This is hope in a statistic. Just by adopting a more healthy, active lifestyle, we could prevent the risk of developing breast cancer, while also inspiring others to reduce their risk as well. Keep A Breast Foundation has made doing just this their mission through their annual fundraising campaign, Fit 4 Prevention.
Every October, studios from all over the globe participate by raising money through donation-based workout classes for the Keep A Breast Foundation (KAB). They have created a national movement dedicated to educating others about breast cancer prevention through fitness and wellness—something Mindbody is extremely passionate about. Participating in your favorite activities, all while supporting, preventing, and spreading awareness about breast cancer awareness? Let’s get moving.
If you want to take a donation-based class at your favorite studio, encourage your favorite studios to sign up to bring your community closer together in a meaningful way. Registering is quick and easy. If you think your local studio may be interested in participating, have them check out KAB’s help page—where they can learn how to register for a donation-based class during the month of October. KAB even has a social media kit available to fitness studios to help them promote their donation-based classes.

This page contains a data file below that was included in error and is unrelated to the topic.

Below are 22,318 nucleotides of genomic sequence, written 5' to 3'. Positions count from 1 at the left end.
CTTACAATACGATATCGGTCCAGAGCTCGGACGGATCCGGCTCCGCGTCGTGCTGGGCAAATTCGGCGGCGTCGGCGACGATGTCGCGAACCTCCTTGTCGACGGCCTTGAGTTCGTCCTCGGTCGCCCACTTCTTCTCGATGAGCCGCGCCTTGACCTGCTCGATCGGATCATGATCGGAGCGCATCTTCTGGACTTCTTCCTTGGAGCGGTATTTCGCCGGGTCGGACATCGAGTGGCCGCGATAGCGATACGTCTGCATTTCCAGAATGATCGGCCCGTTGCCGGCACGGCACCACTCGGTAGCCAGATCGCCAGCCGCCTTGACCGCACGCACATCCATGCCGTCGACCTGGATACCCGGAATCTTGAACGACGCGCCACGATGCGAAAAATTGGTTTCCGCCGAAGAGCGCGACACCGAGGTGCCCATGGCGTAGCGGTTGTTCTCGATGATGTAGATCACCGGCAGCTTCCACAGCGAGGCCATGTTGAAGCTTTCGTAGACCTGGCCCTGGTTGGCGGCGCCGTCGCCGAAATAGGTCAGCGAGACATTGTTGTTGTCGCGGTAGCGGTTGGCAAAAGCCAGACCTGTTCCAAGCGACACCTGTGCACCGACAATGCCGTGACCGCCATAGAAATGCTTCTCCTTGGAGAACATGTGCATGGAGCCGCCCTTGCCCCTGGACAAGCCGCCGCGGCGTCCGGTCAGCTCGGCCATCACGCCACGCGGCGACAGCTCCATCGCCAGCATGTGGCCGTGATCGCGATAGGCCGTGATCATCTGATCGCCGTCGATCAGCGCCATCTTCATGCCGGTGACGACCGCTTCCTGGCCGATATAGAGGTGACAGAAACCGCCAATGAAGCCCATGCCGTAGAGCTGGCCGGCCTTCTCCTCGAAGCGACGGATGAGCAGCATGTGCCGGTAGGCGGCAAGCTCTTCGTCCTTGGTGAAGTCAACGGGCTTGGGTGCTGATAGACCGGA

Can’t find a local studio to take a donation-based class near you? Don’t worry, you can still give your support by donating directly to KAB’s website. Luckily, any time that you are moving your body and spreading the word—you’re doing your part in spreading awareness on how to help prevent breast cancer. That is beyond amazing.
This October, we hope you’ll join us in our plight to support the KAB Foundation and its mission to help prevent breast cancer through cultivating a healthier, more active lifestyle. Through movement, health, and wellness—we can reach great heights, together.
To learn more about the KAB Foundation and its mission and how you can get involved further, visit their website.
* National Cancer Institute